What are the stated conclusions of the article "Racial Capitalism" by Jodi Melamed (written in Spring of 2015 for the inaugural volume of the Critical Ethics Studies)?

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Melamed attributes the term "racial capitalism" to Cedric Robinson, distinguished professor of black studies and author of Black Marxism: The Making of Black Radical Tradition, published in 1983. Robinson's thesis states that Marxist theory was a limited way in which to understand capitalism as it relates to a racial component. Both authors explain that, in contradiction to Marx's claims, capitalism was never a direct line from feudalism but is an extension of race-based slavery, colonialism, apartheid, and genocide.

Melamed writes from a perspective of Indigenous Canadian activism. She begins by explaining that the antidote to race-based capitalist exploitation is community. She contends that the beginning of racial capitalism in the Northern hemisphere began by breaking tribal bonds first in Africa during the slave trade and continued through a systemic effort of quashing Black community wherever it appeared—through family separation, sundown laws, segregation, gentrification, and incarceration.

Indigenous activism has suffered a setback in that efforts to decolonize (reclaim) Indigenous lands and rights in Canada have been thwarted in a misguided effort to embrace multiculturalism. One example of the damage done in an effort to make segregated spaces more inclusive is that inclusion necessarily denies reparations. Melamed gives the example of the lakes, streams, and other bodies of water that were under tribal protection until 2015, when Prime Minister Justin Trudeau used his platform to reverse protections based on eminent domain in an effort to expedite oil pipelines through previously protected lands. Trudeau made a promise to protect Indigenous sovereignty and then turned around and withdrew support for protection of that sovereignty.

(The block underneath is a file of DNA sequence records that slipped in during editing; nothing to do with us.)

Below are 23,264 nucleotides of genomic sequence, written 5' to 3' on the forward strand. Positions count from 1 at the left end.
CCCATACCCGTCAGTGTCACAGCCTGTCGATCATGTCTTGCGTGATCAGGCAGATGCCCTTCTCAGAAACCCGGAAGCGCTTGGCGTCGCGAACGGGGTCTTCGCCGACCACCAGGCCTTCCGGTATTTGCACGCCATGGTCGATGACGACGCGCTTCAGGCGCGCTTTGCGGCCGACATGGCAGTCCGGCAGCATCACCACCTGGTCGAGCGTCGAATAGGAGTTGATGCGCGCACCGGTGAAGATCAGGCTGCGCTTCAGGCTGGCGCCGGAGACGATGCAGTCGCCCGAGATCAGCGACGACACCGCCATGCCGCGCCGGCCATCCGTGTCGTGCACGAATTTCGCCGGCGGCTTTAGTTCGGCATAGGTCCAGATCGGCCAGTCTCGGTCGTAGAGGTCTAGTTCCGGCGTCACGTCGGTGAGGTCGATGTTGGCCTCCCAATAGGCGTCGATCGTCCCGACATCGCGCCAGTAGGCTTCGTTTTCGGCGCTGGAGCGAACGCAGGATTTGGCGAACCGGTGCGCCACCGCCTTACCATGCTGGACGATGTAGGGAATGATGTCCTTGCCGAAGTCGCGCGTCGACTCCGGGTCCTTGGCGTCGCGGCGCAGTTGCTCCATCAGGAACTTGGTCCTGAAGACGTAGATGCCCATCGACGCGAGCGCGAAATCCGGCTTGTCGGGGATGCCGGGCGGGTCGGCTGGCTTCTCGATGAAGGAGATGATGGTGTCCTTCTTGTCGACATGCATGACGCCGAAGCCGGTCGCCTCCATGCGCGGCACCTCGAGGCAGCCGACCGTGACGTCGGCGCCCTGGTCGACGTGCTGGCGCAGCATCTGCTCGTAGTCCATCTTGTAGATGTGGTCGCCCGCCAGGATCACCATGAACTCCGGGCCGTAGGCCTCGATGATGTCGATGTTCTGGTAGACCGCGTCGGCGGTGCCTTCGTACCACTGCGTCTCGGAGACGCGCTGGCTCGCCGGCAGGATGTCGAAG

In conclusion, the author singles out Idle No More, an activist organization founded by Canadian Indigenous women and their allies in response to the reversal of protections promised to Indigenous territories in all nations. Melamed suggests that the time has come for a non-governmental approach to Indigenous activism, much like the Socialist/Labor activism of the turn of the 20th century, when commonalities in circumstance rather than national identity drove activist organizations. For example, Indigenous communities around the world developing bonds among themselves in an effort to combat climate crises in an economic system that protects their sovereignty and benefits them economically, regardless of the stated goals of the nation to which they (in terms of geography) belong.

Melamed concludes,

The new affinities coalescing around Idle No More necessitate caution from the point of view of Indigenous decolonization, for resistance to racial capitalism can shore up settler colonialism despite the fact that both rely on the violences of primitive accumulation. Yet the merging of interests may point to something emergent and unifying, a generalized interest in the integrative potential of Indigenous worldings to point the way to new relations for nurturing total social being (which is more than human) through the material activities of living.

In essence, even though the imperial government of each nation could resist their efforts, possibly through violence—as witnessed in 2016 in Standing Rock, South Dakota—a connection among Indigenous activists worldwide might bring about more positive changes than we could predict under our limited capitalist understanding.

Melamed, J. (22 March 2015). Racial capitalism. Journal of the Critical Ethnic Studies Association. Retrieved from Gale Academic OneFile: A436231327.

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